Using low-dose irradiation, researchers can now edit human genes

For the first time, researchers have employed a gene-editing technique involving low-dose irradiation to repair patient cells, according to a study published in the journal Stem Cells Translational Medicine. This method, developed by researchers in the Cedars-Sinai Board of Governors Regenerative Medicine Institute, is 10 times more effective than techniques currently in use.

"This novel technique allows for far more efficient gene editing of stem cells and will increase the speed of new discoveries in the field," said co-senior author Clive Svendsen, PhD, director of the Board of Governors Regenerative Medicine Institute.

The irradiation method could prove effective in learning more about diseases such as , muscular dystrophy and Huntington's disease. Gene editing allows scientists to correct irregular mutations and, theoretically, cure the disease in the petri dish. Additionally, gene-editing technology allows scientists to create disease mutations in normal cells, thus modeling .

When using this form of gene editing, Cedars-Sinai scientists can more efficiently insert reporter genes that glow when a stem cell turns into a specific cell of the body. For example, stem cells would turn green when converted into a heart cell and red when turned into a neuron.

"The combination of low-dose irradiation and correct gene copy will accelerate our ability to model human disease using stem cells from patients with many different disorders," said co-senior author Vaithilingaraja Arumugaswami, MVSc, PhD, director of the Pancreas and Liver Program in the Cedars-Sinai Board of Governors Regenerative Medicine Institute.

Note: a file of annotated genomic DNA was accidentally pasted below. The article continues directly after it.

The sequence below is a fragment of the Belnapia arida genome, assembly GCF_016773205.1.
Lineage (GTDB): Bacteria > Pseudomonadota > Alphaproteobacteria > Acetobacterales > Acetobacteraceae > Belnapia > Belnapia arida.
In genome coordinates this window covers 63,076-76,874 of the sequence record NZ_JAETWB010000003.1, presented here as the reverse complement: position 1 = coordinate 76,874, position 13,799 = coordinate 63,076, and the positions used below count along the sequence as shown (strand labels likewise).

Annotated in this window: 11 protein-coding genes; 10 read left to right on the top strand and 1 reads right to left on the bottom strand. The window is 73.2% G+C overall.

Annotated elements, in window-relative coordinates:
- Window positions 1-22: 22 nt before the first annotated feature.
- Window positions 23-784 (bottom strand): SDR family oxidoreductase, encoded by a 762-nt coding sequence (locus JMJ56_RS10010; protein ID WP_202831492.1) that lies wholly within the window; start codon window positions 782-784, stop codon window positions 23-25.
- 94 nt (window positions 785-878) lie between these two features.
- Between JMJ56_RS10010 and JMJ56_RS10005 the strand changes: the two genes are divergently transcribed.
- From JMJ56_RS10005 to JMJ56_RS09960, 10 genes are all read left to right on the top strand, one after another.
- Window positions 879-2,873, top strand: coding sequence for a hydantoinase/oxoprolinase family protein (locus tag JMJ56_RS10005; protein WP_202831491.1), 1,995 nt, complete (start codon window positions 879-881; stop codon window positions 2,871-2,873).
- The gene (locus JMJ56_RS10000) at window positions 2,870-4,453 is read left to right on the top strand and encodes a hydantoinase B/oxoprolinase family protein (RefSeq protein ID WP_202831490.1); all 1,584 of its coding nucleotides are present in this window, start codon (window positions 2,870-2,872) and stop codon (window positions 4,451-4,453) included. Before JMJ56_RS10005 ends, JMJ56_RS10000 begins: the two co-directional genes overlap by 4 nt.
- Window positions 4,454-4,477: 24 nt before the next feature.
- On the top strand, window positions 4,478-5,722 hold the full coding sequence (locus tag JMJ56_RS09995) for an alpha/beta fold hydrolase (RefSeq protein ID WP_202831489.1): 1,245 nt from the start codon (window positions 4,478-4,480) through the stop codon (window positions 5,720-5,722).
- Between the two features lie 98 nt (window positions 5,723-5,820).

Over the past few years, the field of creating human diseases in the dish using has expanded rapidly. This work allows scientists to test novel drugs on human cells that carry disease-causing genes.

"This new technique will help us establish far more accurate models and accelerate the discovery process," said Svendsen.


Explore further

Researchers recreate stem cells from deceased patients to study present-day illnesses

More information: Hatada, S., Subramanian, A., Mandefro, B., Ren, S., Kim, H. W., Tang, J., Svendsen, C. N. (2015). Low-Dose Irradiation Enhances Gene Targeting in Human Pluripotent Stem Cells. Stem Cells Translational Medicine. DOI: 10.5966/sctm.2015-0050
Citation: Using low-dose irradiation, researchers can now edit human genes (2015, July 22) retrieved 12 November 2019 from https://medicalxpress.com/news/2015-07-low-dose-irradiation-human-genes.html
This document is subject to copyright. Apart from any fair dealing for the purpose of private study or research, no part may be reproduced without the written permission. The content is provided for information purposes only.
12 shares

Feedback to editors

User comments